Fall of Immortals Shogun book review
book review

Book Review: The Fall of Immortals

THE FALL OF THE IMMORTALS by I.D.G. Curry is an epic adventure borne of myth and magic. Check out what Melissa Suggitt has to say in her book review of this indie fantasy novel.

The Fall of Immortals

by I.D.G. Curry

Genre: Fantasy

ISBN: 978-1639885299

Print Length: 436 pages

Publisher: Atmosphere Press

Reviewed by Melissa Suggitt

An epic adventure borne of myth and magic 

Fantasy lovers come one, come all. You will not want to miss book one of the Shogun of the Heavens series by author I.D.G. Curry.

The Fall of Immortals starts off with a literal bang. It sets off a chain of events that will have readers exclaiming, “Amazons, Camelot, and Zeus, oh my!” We’re definitely not in Kansas anymore. 

Xamir of Eythrope—committing a treasonous act when he steals and uses the Omni-Sphere, a powerful artifact rumored to be in existence since the universe erupted—catapults himself into a new being in a new realm. 

As this new being Xauldin (Chaos itself) is struck by Zeus’s lightning upon entry to Gaia and crash lands onto this new planet, so begins a powerful tale of chaos, order, justice, truth, and prophecy. Being hunted by the elite warriors of his home, Xauldin and his incarnations embark on a journey across the continent, encountering a variety of peoples, most borne of old myth. As his power grows and his alliances deepen (or enemies are conquered), there is no shortage of bloody action, conniving politics, the emergence of prophecies, and seamlessly interwoven legends. 

Oh, and yes, it is the Zeus you’re thinking of, but this is not the Disney version of Greek mythology. The Fall of Immortals dives into Zeus’s monstrous side, leaving readers to wonder who the real villain of this story may actually end up being?

A love of mythology undoubtedly runs deep in Curry. He has done his research. Each character, setting, or piece of information pulled from the fabric of myths and legends is given the proper treatment it deserves and one never overshadows another. 

What that means for us as readers is we get to enjoy a full spectrum of familiar fables but in an entirely new and inventive way. It works, too. Fantasy novels require suspension of belief, but this one makes you wish it were, in fact, reality. At times, it’s hard to pull away from the pages and come back to the real world.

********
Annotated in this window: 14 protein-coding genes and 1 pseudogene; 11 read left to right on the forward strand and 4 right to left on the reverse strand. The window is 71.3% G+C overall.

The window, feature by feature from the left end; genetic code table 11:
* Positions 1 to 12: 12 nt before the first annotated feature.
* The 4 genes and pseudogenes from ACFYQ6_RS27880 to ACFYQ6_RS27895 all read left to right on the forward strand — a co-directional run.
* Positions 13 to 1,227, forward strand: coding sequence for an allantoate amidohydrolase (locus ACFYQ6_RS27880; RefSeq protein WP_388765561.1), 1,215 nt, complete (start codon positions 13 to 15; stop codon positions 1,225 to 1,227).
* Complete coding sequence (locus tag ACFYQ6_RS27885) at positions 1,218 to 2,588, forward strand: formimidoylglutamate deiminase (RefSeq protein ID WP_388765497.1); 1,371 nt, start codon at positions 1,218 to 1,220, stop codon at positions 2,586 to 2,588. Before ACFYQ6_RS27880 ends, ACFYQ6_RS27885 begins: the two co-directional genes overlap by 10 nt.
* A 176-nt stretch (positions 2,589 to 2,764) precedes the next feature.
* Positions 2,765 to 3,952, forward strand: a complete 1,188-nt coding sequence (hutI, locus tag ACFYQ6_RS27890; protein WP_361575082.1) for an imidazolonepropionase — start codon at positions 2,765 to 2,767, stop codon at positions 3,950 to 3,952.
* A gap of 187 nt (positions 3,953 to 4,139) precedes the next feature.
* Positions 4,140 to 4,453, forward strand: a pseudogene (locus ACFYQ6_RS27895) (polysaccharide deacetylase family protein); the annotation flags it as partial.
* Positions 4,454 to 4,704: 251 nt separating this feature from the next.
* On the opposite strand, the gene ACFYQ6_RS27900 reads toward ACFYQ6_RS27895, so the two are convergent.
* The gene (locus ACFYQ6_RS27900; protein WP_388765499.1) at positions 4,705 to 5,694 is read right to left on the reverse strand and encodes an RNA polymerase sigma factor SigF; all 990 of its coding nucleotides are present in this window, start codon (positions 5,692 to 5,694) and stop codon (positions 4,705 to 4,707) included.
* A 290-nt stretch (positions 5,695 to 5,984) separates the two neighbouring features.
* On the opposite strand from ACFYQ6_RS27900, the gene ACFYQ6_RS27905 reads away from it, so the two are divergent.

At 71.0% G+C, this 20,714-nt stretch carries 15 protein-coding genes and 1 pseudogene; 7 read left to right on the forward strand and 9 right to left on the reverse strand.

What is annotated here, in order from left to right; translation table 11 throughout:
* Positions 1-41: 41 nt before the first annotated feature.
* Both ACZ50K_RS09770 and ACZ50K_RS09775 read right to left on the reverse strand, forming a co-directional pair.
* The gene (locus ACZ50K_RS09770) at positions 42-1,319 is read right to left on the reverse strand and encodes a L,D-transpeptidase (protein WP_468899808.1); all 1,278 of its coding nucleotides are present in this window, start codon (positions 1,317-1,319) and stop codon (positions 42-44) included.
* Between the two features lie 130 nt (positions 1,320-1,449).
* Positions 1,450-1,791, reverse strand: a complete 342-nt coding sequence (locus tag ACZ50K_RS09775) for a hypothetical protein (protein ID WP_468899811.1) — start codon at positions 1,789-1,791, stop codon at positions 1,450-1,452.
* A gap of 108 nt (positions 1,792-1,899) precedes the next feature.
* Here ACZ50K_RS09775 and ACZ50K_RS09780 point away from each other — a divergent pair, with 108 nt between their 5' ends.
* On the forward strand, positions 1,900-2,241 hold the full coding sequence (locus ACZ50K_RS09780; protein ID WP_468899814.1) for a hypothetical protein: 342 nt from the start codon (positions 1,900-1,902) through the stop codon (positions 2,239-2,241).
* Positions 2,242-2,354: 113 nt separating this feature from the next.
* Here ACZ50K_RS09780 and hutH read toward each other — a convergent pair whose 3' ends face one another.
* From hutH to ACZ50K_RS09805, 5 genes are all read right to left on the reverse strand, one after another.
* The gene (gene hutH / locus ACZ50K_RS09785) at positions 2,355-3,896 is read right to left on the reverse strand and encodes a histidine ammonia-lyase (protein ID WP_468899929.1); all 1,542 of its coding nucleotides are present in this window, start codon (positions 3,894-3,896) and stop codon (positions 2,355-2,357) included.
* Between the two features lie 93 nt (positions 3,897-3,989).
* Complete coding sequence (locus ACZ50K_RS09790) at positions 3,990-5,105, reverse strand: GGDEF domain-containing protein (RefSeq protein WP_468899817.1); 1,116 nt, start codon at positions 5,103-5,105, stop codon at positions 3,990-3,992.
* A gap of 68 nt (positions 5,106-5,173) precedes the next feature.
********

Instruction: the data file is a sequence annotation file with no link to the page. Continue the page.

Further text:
As is the case for many fantasy novels, there is heavy worldbuilding which can sometimes seem insurmountable, but I encourage you to push through those first few pages. Once the scene is set, there is no shortage of excitement, enchantment, and drama. The addition of the glossary at the end is invaluable as the story goes on. I admit I referenced it more than a few times throughout and it helped to clarify all of my confusion. Look—some of us have a hard time remembering names. So hats off to the author for including such a comprehensive guide for such a complex story; I for one, appreciated it! 

The best word to describe this reading journey is fun. The author takes us on a saga that spans the cosmos and legend itself. Where will he take us next? Book two has a lot to live up to, and I for one, cannot wait for the follow-up.

Thank you for reading Melissa Suggitt’s book review of The Fall of the Immortals by I.D.G. Curry! If you liked what you read, please spend some more time with us at the links below.

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